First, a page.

Once he’s patched up, Lucia gives Will a file labeled “Tom Keaton.” Will opens it up and sees photos of Martin as Lucia explains they share the same father. They’re baffled. Diego’s still not answering his phone, so Will and Lucia go to his apartment. It’s empty. A travel bag lies on a table, but Diego’s nowhere to be found. They hear footsteps, so they both hide in a closet. Gorman enters with a silenced sub-machine gun. He moves past them and goes upstairs. They hear yelling — Diego’s up there. Will and Lucia follow. Gorman beats down Diego, until Will yells for him to stop, aims the gun at him. Gorman’s surprised, but Carrack’s waiting, a gun trained on Will. While they’re distracted, Diego sends a text message. Carrack gets close enough for him to grab Carrack’s ankle, yanking him to the ground. Gorman fires at him while Diego yells fo Will and Lucia to run; they take his advice, running down the stairwell. It takes quite a bit of effort, but they escape the apartment building unscathed — but with Gorman and Carrack hot on their trails.
The villains end up crashing into several cars, and police arrive before they can get away clean. Carrack flashes his diplomat badge. Will and Lucia hide the car in an empty parking lot. She calls her friend Carlos, who used to work for Spanish intelligence. When she hangs up, she pulls the phone apart, takes out the SIM card, and smashes it. Will’s baffled. They leave the car and take a metro subway train to Carlos. Will asks for the backstory behind how Martin is also her father. Lucia’s explanation is pretty straightforward — he met Lucia’s mother, fell in love but wouldn’t marry her. She didn’t meet Martin until her mother died of cancer and she had to live with Diego. She’s sad — they were her only family. Will says he’s her family.
At sunset, they enter a small park, where Lucia introduces Will to paranoid CARLOS. Carlos knows the Shaw name. He’s disheartened to hear about Martin and Diego. They go to a hidden café, where Carlos explains the situation. Carlos talks about ideological extremists and the notion that some Americans feel that, with support for the war on terror waning, another attack must take place. Martin was attempting to deliver enriched uranium to terrorists to make this happen. Neither Will nor Lucia want to hear this. Zahir calls Will, who insists on seeing his family alive before they make any kind of deal. Zahir agrees, as long as Will comes alone. Zahir and Esmaeel show Will the family and Jessica. Will tries to get away from them and hears Esmaeel exclaiming in Hebrew. Zahir admits they’re Israeli agents posing as Arab extremists They take him to a cave for some torture, interrogating him about “Tom“‘s whereabouts and the location of the uranium suitcase. They leave him naked and passed out. With a burst of adrenaline, Will smashes the only light source, then grabs the gun and runs through the city’s underground catacombs. He steals a homeless man’s coat and can of change, then takes a cab to a club where Lucia told him to meet.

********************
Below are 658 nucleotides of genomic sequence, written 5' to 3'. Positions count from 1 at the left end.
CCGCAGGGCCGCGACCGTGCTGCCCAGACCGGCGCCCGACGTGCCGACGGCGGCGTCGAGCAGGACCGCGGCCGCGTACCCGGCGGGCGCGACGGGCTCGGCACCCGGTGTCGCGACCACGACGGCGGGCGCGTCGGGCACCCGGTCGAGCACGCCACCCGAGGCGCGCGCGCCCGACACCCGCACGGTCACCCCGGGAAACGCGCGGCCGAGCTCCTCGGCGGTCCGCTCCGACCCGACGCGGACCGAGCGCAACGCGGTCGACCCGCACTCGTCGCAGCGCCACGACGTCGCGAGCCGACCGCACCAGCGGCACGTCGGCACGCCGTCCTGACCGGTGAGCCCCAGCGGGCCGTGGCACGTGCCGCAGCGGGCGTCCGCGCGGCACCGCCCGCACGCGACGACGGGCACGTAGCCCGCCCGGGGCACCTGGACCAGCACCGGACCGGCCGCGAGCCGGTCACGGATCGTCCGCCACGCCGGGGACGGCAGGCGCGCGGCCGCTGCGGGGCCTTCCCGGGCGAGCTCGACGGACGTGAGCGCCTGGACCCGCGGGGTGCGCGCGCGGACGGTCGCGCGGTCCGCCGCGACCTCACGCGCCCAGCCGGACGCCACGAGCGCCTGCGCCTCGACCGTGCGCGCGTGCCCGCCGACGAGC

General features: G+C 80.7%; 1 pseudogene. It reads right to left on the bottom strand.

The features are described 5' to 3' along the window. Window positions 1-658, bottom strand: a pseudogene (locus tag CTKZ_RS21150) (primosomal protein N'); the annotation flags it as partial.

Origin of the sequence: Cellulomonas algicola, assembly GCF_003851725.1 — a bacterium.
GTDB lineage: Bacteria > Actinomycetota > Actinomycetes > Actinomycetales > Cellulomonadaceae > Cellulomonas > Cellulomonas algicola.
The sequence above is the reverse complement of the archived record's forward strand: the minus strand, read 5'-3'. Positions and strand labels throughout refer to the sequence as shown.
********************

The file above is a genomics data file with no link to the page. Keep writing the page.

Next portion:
Will and Lucia realize Martin intended to introduce the family to Lucia in Gibraltar, which are not the actions of a traitor. They also assume that Carrack and Gorman have the suitcase. Máximo, the owner of the club and another intelligence expert, tells them they’d be keeping track of every movement Will and Lucia make, as much as possible. Wanting to lure them, Lucia has Máximo ring up some drinks using her credit card. As expected, Gorman shows up. Will searches Gorman and finds two sets of car keys. He realizes one is a rental and assumes this is where the suitcase of uranium is being hidden. They force Gorman to give the location of the car. He tells them where, then tries to kill them both, but Will barely manages to kill him first. Will calls Zahir to meet up. Will and Lucia go to the car, but Carrack’s waiting and tries to ram them with their other car. He fails, and Will manages to pin him between two cars. He shoots him, but Carrack isn’t dead. Carrack explains that Martin didn’t know a thing about their real plans — until yesterday. Guilty, Carrack shoots himself.
Will and Lucia go to meet Zahir and Esmaeel. They exchange the suitcase for Laurie, Josh, and Jessica. Zahir reveals himself to be an honorable man. He assures Will that he will have trouble as a result of the chaos of the past few days, gives Will a card that will clear up any trouble he has. Will thanks Zahir, then introduces Lucia to his family.
The writers struggle with the characters, who take a backseat to the plot. Will begins as a self-absorbed businessman with no interest in his family. They half-heartedly try to show how, through meeting Lucia and becoming involved in the craziness of this story, he realizes the importance of family, but this arc doesn’t shine through at all. Strengthening it would make both Will and Lucia a bit more compelling. However, this problem is overshadowed by the brilliant conceit of having the lead male and female end up as half-siblings, to avoid the usual extraneous romantic subplot that has become such a frustrating cliché in action movies. They also do a great job of showing Will’s frustration and disorientation as he’s thrust into the world of espionage without a clue what’s happening — it’s a Bourne Identity-style twist executed in a more relatable “regular Joe turned accidental hero” way, not unlike North by Northwest.
The taut and complex plot allows for a satisfying and unambiguous resolution. Far-fetched but not implausible, the writers do a great job of revealing pieces of the story at just the right moment. The only real problem here is Carlos, who spews backstory like nobody’s business. I’m sure there’s a more interesting way for Will and Lucia to find out all that information without having someone sit them down and explain it to them, in detail. Of course, there are the usual action-movie logical fallacies (e.g., Will goes from a novice to a guy who can fire two to the chest from a distance, in the dark, through a car window), but they aren’t as numerous or ridiculous as they could be.
It’s a very solid effort with a few minor problems.
A story like this will definitely bring in the action fans. Since it lacks an unnecessary (and often unbelievable) romantic subplot, women dragged to the movie by their boyfriends might actually appreciate the sibling relationship presented as a refreshing change of pace. Its “ordinary man in extraordinary circumstances” storyline and the espionage plot might also appeal to audiences who like their movies to have a little more than mindless action.
Posted by D. B. Bates on October 24, 2008 2:35 PM